“We claim the privilege of worshiping Almighty God according to the dictates of our own conscience, and allow all men the same privilege, let them worship how, where, or what they may.”
with the claim of Divine values that believers show mutual respect specifically for “the privilege of worshiping Almighty God according to the dictates [of] conscience.” Followers of God also show respect as they carefully characterize each other’s beliefs.
It is personally puzzling to me, how anyone can believe the teachings of the Old Testament and not come to the conclusion that Jesus of Nazareth was and is the promised Messiah.
To accurately characterize the beliefs of Judaism, the following is quoted from the article “Why Jews Don’t Accept Jesus as the Messiah or Son of God” by David Wolpe, Rabbi of Sinai Temple in Los Angeles:
“The primary reason that Jews do not believe in Jesus as the Messiah is that after his arrival and death the world was not redeemed. There is at least as much suffering, pain, and tragedy in the world as there was before Jesus–probably much more. If the Christian answers that the suffering is a result of the world’s rejecting Jesus, two related questions arise, . . . Why did the majority of those who knew him reject him in his own lifetime (as the majority of the world still does today)? And if suffering is a result of rejecting Jesus, why has so much of the suffering historically been inflicted by (and even upon) those who accepted him, that is, Christians?”
From the days of Abraham and Moses, through millennia of time, it is clear that Jewish tradition has initiated and perpetuated an expectation about Messiah that is different from the expectation set by Old Testament prophets. Of the first coming of Messiah, the prophet Isaiah foretold of a mortal mission that included sorrow, affliction, and rejection:
“For he shall grow up before him as a tender plant, and as a root out of a dry ground: he hath no form nor comeliness; and when we shall see him, there is no beauty that we should desire him. He is despised and rejected of men; a man of sorrows, and acquainted with grief: and we hid as it were our faces from him; he was despised, and we esteemed him not. Surely he hath born our griefs, and carried our sorrows: yet we did esteem him stricken, smitten of God, and afflicted. But he was wounded for our transgressions, he was bruised for our iniquities: the chastisement of our peace was upon him; and with his stripes we are healed” (Isaiah 53: 2-5).
Given the precedent pattern of Israel’s deliverance from Pharaoh’s oppression, such a grand deliverance could create a logical expectation that Messiah’s redemption should include deliverance from oppressive political powers. Differently, the promised deliverance of Messiah is primarily a spiritual one–deliverance from the bondage of sin.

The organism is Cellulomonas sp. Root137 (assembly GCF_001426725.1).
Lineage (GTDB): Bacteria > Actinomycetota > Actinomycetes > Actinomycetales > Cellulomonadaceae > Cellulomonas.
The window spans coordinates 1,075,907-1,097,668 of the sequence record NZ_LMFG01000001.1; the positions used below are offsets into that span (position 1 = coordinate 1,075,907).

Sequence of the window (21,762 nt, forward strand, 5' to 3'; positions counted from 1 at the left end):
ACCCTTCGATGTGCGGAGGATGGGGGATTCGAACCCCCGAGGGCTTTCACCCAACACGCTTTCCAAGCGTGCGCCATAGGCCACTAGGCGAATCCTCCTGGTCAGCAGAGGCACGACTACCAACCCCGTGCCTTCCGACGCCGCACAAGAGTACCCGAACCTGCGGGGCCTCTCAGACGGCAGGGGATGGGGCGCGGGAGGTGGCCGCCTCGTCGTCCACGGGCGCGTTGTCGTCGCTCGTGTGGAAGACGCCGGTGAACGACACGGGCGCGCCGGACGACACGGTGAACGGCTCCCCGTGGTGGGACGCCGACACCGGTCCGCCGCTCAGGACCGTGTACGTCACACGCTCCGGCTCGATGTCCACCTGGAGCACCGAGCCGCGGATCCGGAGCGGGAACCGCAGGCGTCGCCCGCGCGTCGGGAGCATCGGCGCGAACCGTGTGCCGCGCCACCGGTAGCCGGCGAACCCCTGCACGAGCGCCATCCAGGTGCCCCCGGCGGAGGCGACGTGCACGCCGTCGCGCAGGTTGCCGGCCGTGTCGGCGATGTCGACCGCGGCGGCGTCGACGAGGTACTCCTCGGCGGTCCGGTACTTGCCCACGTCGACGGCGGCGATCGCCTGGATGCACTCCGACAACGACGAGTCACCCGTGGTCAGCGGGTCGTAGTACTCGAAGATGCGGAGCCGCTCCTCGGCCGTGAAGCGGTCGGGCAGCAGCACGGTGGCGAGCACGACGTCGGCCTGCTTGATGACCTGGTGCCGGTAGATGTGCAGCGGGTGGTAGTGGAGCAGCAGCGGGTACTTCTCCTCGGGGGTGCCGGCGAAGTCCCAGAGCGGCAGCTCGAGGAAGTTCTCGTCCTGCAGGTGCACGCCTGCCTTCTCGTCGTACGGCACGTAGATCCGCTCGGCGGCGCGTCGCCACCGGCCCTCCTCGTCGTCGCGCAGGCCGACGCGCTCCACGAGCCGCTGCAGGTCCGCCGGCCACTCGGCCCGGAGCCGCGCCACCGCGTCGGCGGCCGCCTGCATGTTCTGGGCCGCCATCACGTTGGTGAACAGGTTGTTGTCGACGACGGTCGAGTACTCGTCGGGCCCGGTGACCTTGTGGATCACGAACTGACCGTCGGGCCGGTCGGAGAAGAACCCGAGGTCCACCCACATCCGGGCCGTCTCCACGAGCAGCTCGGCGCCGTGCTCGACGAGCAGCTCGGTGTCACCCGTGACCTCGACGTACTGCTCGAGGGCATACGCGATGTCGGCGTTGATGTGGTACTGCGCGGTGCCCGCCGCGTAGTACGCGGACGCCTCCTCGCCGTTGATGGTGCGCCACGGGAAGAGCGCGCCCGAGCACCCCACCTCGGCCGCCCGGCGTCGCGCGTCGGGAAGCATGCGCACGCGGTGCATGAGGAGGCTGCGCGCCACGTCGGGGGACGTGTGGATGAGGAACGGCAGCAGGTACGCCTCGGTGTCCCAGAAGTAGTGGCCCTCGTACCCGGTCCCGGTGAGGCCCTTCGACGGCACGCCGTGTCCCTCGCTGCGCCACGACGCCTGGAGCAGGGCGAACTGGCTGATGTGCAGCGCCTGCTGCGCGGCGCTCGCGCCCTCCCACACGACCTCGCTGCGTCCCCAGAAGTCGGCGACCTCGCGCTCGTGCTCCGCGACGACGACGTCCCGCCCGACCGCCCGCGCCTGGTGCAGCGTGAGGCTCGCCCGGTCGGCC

This is why Isaiah emphasized Messiah’s suffering and atonement: “Surely he hath born our griefs, and carried our sorrows . . . he was bruised for our iniquities . . . and with his stripes we are healed.”
Exactly what Isaiah meant by these words of prophecy could be the subject of endless speculation, but there is a better way! The most definitive interpretation of Isaiah will not come by logically debating scriptural evidence, or by reading countless books that argue the issue; instead, the clearest conclusion as to Isaiah’s intention will come directly from God–the Source of all prophecy.
In contrast, for those who do not take the opportunity to sincerely seek Divine guidance about the true identity of Jesus Christ–and get crystal clear about conclusions that carry eternal consequence–the following scene of sadness is foretold by Old Testament prophet, Zechariah:
“And it shall come to pass in that day, that I will seek to destroy all the nations that come against Jerusalem. And I will pour upon the house of David, and upon the inhabitants of Jerusalem, the spirit of grace and of supplications: and they shall look upon me whom they have pierced, and they shall mourn for him, as one mourneth for his only son, and shall be in bitterness for him, as one that is in bitterness for his firstborn. In that day shall there be a great mourning in Jerusalem” (Zech. 12: 9-11).
“And one shall say unto him, What are these wounds in thine hands? Then he shall answer, Those with which I was wounded in the house of my friends” (Zech 13: 6).
Because Jesus Christ “came unto his own and his own received him not” (John 1: 11), as a compelling symbol that the Son of God was crucified, Isaiah foretold the color of Christ’s apparel at His second coming:
“Who is this that cometh from Edom, with dyed garments from Bozrah? this that is glorious in his apparel, travelling in the greatness of his strength? I that speak in righteousness, mighty to save. Wherefore art thou red in thine apparel, and thy garments like him that treadeth in the winefat? I have trodden the winepress alone; and of the people there was none with me: . . . and their blood shall be sprinkled upon my garments, and I will stain all my raiment. For the day of vengeance is in mine heart, and the year of my redeemed is come” (Isaiah 63: 1-4).